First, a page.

So in many ways 2012 will be a year of evolution. And just like evolution, the process of change will create casualties – some retailers have already died out, others will follow – but, longer term, it creates winners too. Those that adapt will survive and could even come out of the process stronger as a result. Some retailers have already started on this journey which is why, among the gloomy trading updates, there are occasionally chinks of light.

What do these players do to stand out? Quite simply they think, they innovate and they respond. In other words, they have interesting responses to our interesting times.

Neil Saunders is Retail Director for Canadean and Managing Director of Conlumino.

Photograph: Getty Images

 Managing Director of Conlumino

Chris Hondros/Getty Images
Show Hide image

Low fat, full fat: why the diet industry keeps changing its mind

A new report illustrates just how disillusioned the diet industry has become, at the expense of everyone else.

Another year, another wave of dietary fads. Most seem to surface in the summer, when new nutritional advice claims to provide the panacea to everyone’s health woes: “Eat clean get lean!” “The simple secret of intermittent fasting!” “The paleo way is the only way!” “Six weeks to a super you!”

However, despite the barrage of diet books, the expansion of nutrition research and the growth of education about healthy living, global obesity has more than doubled since 1980.

It may be that this is due to the conflicting information constantly issued from the diet industry. “Eat lots of protein – it’ll speed up your metabolism!” “Too much protein will damage your kidneys – reduce your protein intake!” “Superfoods are a vital source of antioxidants!” “Superfoods aren’t so super at all!” “Don’t snack it will make you pile on the pounds!” “You should snack – it’ll stop you from binge eating!” It’s no wonder people aren’t sure what to eat.

The UK launched its first dietary guidelines in 1994, which have since been continuously revised to form the guide now known as “The Eatwell Plate”. The dietary guidelines recommend plentiful carbohydrates “such as rice, bread, pasta and potatoes”, at least five portions of fruits and vegetables, some protein, some milk, some dairy and minimal saturated fat.

However, a recent report serves to highlight the confusion consumers face when it comes to food: it claims that the official advice on low-fat diets is outright wrong, even damaging.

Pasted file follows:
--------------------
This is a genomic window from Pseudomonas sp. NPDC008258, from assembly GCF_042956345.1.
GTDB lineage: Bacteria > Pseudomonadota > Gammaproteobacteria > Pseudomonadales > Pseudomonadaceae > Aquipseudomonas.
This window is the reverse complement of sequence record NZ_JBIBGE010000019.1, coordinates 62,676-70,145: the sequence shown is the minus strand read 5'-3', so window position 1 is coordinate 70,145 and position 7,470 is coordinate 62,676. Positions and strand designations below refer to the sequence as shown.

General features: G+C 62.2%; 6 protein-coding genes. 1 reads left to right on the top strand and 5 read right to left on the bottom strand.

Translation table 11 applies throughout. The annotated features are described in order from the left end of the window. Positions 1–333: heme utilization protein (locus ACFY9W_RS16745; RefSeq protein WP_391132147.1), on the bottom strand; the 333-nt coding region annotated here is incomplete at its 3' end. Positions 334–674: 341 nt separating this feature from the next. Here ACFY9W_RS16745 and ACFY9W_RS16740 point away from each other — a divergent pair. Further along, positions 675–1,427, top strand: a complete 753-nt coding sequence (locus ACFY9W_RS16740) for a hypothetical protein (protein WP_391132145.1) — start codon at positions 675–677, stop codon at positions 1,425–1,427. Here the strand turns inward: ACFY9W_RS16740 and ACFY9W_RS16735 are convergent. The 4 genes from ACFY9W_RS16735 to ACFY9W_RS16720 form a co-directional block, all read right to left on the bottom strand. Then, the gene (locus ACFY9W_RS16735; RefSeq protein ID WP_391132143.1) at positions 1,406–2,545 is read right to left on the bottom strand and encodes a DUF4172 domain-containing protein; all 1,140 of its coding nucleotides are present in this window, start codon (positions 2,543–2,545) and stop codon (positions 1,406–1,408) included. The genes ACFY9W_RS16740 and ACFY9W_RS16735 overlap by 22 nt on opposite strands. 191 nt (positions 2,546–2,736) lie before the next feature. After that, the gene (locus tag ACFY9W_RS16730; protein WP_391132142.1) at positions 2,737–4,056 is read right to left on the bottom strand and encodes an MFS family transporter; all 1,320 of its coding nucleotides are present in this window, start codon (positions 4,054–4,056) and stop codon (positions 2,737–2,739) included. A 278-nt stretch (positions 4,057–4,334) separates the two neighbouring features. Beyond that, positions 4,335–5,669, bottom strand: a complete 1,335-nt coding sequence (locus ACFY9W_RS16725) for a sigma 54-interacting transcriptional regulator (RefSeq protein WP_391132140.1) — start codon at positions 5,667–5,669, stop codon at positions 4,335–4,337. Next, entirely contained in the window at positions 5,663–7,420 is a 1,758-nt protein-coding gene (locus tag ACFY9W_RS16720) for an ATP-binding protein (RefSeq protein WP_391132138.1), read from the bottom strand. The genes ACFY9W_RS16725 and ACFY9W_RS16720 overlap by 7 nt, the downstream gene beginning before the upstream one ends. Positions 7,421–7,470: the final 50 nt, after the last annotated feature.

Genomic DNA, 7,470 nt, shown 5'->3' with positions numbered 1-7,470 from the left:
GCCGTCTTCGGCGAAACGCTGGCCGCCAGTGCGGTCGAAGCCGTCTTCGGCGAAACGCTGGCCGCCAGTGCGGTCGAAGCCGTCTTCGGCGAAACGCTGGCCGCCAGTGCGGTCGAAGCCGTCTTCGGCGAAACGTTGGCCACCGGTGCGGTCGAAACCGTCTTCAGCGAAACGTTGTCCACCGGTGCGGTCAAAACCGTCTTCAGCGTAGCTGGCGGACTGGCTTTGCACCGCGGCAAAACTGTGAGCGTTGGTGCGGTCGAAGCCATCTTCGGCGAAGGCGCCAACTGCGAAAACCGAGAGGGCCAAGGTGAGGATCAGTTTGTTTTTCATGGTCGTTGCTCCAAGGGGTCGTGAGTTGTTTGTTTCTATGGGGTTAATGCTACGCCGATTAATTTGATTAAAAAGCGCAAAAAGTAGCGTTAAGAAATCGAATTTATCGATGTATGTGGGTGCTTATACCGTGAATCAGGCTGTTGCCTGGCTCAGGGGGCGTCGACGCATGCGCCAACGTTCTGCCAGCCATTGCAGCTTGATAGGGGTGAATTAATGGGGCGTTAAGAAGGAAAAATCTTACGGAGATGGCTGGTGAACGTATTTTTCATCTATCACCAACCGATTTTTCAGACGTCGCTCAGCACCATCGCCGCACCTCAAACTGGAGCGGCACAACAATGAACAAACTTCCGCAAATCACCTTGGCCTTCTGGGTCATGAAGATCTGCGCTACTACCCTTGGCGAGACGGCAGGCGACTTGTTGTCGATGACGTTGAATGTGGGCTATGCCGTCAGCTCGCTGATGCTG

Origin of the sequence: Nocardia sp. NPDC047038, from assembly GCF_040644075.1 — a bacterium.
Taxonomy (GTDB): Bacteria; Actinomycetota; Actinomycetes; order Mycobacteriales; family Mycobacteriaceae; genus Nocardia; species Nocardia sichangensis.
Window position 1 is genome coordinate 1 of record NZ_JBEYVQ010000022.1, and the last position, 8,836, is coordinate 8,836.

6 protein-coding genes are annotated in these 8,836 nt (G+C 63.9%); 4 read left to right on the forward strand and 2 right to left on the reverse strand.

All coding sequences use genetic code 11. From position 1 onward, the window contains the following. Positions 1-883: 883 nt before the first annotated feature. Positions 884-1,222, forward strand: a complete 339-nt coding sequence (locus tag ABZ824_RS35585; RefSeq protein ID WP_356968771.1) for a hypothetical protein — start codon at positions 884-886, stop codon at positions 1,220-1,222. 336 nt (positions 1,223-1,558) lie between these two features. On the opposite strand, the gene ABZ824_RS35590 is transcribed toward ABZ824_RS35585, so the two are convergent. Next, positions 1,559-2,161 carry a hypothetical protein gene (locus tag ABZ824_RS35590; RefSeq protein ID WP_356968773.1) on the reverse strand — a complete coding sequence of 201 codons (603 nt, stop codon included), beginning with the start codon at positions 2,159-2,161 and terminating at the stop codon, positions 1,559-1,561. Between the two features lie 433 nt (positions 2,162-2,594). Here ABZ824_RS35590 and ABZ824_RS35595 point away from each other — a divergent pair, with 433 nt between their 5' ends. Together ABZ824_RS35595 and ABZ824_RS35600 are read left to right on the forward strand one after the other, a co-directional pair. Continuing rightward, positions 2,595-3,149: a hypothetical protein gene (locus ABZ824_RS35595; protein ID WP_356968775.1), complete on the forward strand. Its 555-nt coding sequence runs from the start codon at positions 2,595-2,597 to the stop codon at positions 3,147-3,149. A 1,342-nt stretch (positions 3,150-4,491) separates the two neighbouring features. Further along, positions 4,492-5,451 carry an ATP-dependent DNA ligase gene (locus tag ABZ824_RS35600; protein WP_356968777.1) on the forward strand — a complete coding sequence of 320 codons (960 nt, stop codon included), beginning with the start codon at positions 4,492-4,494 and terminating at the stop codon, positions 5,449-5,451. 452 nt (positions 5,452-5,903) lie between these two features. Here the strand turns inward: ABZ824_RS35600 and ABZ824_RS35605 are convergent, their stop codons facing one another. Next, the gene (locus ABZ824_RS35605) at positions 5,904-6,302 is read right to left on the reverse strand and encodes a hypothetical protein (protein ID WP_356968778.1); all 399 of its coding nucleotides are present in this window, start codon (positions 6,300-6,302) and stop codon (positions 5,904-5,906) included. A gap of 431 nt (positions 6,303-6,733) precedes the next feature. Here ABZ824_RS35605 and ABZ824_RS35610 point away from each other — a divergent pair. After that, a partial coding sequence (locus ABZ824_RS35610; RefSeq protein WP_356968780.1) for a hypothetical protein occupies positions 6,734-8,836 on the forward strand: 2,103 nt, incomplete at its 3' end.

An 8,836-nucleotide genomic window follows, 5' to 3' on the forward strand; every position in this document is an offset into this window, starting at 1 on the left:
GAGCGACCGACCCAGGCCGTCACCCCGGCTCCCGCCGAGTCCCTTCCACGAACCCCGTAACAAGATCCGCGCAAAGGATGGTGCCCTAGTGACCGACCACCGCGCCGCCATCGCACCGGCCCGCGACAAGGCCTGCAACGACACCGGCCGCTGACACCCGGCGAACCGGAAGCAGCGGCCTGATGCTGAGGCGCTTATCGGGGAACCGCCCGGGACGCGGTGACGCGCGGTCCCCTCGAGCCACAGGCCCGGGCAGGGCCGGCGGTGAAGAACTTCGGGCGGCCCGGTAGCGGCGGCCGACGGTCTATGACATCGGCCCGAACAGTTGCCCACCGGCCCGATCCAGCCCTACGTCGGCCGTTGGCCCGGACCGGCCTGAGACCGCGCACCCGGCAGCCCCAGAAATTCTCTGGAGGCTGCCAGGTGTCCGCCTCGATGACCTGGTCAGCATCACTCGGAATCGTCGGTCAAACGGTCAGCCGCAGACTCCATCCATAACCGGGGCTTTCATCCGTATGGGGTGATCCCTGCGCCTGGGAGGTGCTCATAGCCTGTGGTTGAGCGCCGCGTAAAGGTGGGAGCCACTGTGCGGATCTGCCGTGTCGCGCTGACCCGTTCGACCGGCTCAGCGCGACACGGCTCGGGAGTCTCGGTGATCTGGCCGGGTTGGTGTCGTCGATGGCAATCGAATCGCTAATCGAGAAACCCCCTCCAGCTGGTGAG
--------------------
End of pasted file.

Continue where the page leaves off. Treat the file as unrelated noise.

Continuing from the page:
Led by the National Obesity Forum and the Public Health Collaboration, the report (not peer-reviewed, it’s worth noting) attacked a host of official health proposals. It claims that “eating fat does not make you fat”, and criticises Eatwell Plate’s small fat allowance. The report also stated that saturated fats have been unfairly demonised, as there is allegedly little evidence to suggest that they cause heart disease. Meanwhile sugar consumption should be dialled down to zero, apparently, and calories shouldn’t be counted, as an abundance of them won’t cause obesity. Also, forget about the exercise - apparently a bad diet can’t be outrun, according to the report.

Professor David Haslam, chairman of the National Obesity Forum, said: “As a clinician, treating patients all day every day, I quickly realised that guidelines from on high, suggesting high-carbohydrate, low-fat diets were the universal panacea, were deeply flawed. Current efforts have failed – the proof being that obesity levels are higher than they have ever been, and show no chance of reducing despite the best efforts of government and scientists.”

Dr Aseem Malhotra, consultant cardiologist and founding member of the Public Health Collaboration reinforced this by saying the guidelines were “perhaps the biggest mistake in modern medical history, resulting in devastating consequences for public health.” Under current dietary guidelines, obesity levels have indeed increased in the UK, with nearly two-thirds of men and women overweight or obese, costing the economy more than £3bn per year.